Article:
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  5. "Ithim arán agus ólaim uisce."

"Ithim arán agus ólaim uisce."

Translation:I eat bread and I drink water.

August 25, 2014



Is "I eat bread and drink water" a valid translation? or do I need to repeat "I"?


It sure is! This would be an alternative that I will now add.


yeah, I also had that. btw, you can also click 'report a problem' (next to 'discuss') and then 'my answer should be accepted', that way it's reported straight to the right contributors and it keeps the discussion sections a bit cleaner


True, but sometimes people are unsure if something else should be accepted, as I believe was the case here. I think the above information will be useful to people in future.

But yes, of course you are correct that one should avoid filling the discussion with suggestions for alternative translations.


In traditional English grammar it is not necessary to repeat the subject in this case because: -the subject is the same, "I"; -the two sentences are united buy a coordinative conjuction (and, or, but); -the structure of both sentences is simple enough that no doubt can arise about the subject of the second sentence. Decades ago repeating the subject would have been considered a grammar mistake. I'm not sure about contemporary teachers.


I swear I've heard "whiskey"... I hope it really be water, Duo, or you'll get such a hangover


"Uisce" is water, whereas "uisce beatha" (literally "the water of life") is whiskey. As a child, I always found that very confusing!


We use water to brew Wiskey.


That's sonewhat common. The translation for vodka into english is "little water".


вода : water ( in russian ) водка : Bodka


tries to drum it into her head that "uisce" is not alcohol


Also, it's important to not confuse this with "uisce beatha" and "fuisce" (both meaning whiskey :P)


Why does "I am eating bread and drinking water" incorrect? Is it because it's a present verb?


Sorry I'm kinda confused. I answered "I ate bread and drank water." It was wrong because of the tenses of the verb.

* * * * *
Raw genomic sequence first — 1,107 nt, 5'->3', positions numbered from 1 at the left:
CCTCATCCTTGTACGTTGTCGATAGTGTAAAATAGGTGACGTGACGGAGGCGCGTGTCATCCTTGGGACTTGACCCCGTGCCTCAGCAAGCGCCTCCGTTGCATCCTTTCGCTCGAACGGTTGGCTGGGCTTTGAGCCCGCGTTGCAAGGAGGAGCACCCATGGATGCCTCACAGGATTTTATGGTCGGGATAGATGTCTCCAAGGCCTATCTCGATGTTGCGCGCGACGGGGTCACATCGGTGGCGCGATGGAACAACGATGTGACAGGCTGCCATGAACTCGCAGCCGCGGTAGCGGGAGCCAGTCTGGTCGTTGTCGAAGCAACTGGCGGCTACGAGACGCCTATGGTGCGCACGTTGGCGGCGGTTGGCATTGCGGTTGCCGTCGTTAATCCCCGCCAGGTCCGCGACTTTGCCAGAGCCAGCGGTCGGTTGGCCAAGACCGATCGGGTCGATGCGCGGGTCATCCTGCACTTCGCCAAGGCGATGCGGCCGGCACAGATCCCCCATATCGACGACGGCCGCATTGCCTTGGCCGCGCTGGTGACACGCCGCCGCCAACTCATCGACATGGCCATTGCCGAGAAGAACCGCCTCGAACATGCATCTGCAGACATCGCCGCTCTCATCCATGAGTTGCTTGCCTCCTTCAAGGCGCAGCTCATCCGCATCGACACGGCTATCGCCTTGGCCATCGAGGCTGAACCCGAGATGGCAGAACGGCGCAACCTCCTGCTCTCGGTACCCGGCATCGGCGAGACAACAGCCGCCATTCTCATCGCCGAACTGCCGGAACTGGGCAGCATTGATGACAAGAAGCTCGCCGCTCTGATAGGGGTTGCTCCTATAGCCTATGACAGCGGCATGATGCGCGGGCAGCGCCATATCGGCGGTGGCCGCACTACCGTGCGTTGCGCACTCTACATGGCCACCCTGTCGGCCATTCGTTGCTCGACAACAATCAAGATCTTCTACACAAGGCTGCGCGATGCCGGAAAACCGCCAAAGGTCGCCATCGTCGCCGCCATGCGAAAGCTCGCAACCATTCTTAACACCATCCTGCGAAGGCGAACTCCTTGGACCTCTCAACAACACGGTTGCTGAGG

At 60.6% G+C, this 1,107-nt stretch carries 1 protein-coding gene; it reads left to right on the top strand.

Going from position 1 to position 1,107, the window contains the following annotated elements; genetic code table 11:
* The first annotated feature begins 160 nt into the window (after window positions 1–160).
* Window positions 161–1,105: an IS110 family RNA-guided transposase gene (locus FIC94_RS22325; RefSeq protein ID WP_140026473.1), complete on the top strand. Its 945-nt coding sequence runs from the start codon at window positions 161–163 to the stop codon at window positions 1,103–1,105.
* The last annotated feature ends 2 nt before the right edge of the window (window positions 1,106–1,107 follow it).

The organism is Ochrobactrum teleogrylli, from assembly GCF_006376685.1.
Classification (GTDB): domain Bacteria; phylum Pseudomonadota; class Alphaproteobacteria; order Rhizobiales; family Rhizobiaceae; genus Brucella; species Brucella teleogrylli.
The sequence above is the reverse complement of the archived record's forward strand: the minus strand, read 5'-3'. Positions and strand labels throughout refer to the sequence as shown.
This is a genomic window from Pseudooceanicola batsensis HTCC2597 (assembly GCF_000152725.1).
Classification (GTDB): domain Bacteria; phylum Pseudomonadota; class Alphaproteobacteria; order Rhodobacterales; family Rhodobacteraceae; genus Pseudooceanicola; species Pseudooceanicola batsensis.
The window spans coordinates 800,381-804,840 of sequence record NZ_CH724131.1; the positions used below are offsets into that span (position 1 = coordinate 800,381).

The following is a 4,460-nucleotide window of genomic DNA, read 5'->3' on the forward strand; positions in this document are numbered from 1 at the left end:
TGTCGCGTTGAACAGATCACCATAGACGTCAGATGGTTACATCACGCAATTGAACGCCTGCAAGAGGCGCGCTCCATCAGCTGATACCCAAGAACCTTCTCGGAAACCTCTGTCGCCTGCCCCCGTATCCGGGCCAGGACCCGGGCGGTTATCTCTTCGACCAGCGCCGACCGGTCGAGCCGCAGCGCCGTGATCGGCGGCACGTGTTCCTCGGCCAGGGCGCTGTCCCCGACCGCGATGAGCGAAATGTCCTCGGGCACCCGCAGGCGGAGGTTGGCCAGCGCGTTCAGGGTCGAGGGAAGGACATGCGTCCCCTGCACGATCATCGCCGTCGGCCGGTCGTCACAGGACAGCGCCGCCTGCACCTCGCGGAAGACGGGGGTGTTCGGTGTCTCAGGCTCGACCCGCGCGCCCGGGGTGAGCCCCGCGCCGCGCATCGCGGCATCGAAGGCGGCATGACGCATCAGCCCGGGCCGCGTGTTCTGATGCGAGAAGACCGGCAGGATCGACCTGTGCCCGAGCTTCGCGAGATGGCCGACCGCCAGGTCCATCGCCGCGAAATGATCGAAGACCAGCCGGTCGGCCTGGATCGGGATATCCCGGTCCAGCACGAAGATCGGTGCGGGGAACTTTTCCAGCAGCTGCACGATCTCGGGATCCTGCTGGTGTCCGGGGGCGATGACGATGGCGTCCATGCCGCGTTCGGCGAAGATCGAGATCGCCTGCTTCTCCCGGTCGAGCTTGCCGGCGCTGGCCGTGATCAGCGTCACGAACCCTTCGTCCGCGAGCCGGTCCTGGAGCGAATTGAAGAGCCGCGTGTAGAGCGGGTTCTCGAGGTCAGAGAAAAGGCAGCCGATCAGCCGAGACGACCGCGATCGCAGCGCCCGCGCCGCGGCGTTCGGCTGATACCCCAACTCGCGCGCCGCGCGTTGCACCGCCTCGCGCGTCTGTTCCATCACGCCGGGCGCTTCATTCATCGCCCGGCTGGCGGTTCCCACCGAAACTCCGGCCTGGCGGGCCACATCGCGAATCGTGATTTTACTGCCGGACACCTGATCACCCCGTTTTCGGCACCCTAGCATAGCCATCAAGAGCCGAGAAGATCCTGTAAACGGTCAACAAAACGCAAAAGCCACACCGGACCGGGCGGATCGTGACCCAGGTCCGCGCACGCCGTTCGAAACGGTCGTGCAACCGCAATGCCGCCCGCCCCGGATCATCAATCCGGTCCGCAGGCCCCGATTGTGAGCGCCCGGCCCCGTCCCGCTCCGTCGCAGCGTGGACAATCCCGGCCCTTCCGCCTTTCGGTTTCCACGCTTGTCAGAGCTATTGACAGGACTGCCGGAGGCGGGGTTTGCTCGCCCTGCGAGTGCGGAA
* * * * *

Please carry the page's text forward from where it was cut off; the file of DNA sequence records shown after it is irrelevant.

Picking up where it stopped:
Could anyone please explain the differences in the tenses of verbs? Thank you in advanced!


Generally Duolingo starts out teaching the present tense of verbs, meaning that something happens now, and your answer in English was in past tense (conveyed that something occurred previously). The words I've italicized are examples of the two tenses in the respective parts of the sentence, even though it is actually an answer to your question.

I've been tripped up before by sentences that I would rarely if ever utter in present tense.


I am having difficulty distinguishing ithim from itheann when spoken. Any suggestions. Thank you


Listening twice has been my go to. Usually context helps. There's a big difference between Itheann na páistí and Ithim na páistí. The children eat, is more likely than, I eat the children.


Yes, I, too, have trouble distinguishing that terminal 'm' from 'n;' however, in this case, you know it's 'Ithim' and 'ólaim;' because, if it were 'Itheann' and 'ólann,' then there would be a noun or pronoun following (e.g., 'Itheann sí,' 'Itheann Pól'); since you do not hear a word for the subject following the verb, you know the verb must be the synthetic form with the subject 'built in.'


I literally put that in and yet it says I'm wrong, I'm sorry but you really do need to update your irish section, so far I've posted about 3 comments for 5 questions. I've been learning Irish since I was 4, also your Irish speakers are all from either Dublin or down south, you need to add the different locations as an option to learn.

  • 1323

The current speaker on Duolingo is not from Dublin or down south, she is from (Northern) Connacht.

There is only one speaker.


Yet again point taken. Irish is different depending on where you are/go as I'm sure you are aware. My only request is to have slightly more diversity and give that option to those who want to learn Irish.

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For most beginners, "more diversity" is a hindrance, not a help, so, like the vast majority of teaching resources, Duolingo is designed to teach a single dialect of Irish, though a huge amount of extra work has been done to accommodate people who have learned other dialects, and many different dialect forms have been added as acceptable answers.

But you were mistaken in your comments on other exercises - your other answers weren't rejected because of a lack of diversity in the Irish on Duolingo, they were rejected because they were wrong.


I plead the fifth. All aside from one the wording, letters and format was the EXACT same maybe there was an extra space or something but one was correct. The others where off sa/san. A/not a is correct but as I said before as was your formats.


"Eating bread and drinking water." rejected.


  • 1323

It was rejected because ithim doesn't mean "eating".

Ithim arán - "I eat bread"
Táim ag ithe arán - "I am eating bread"

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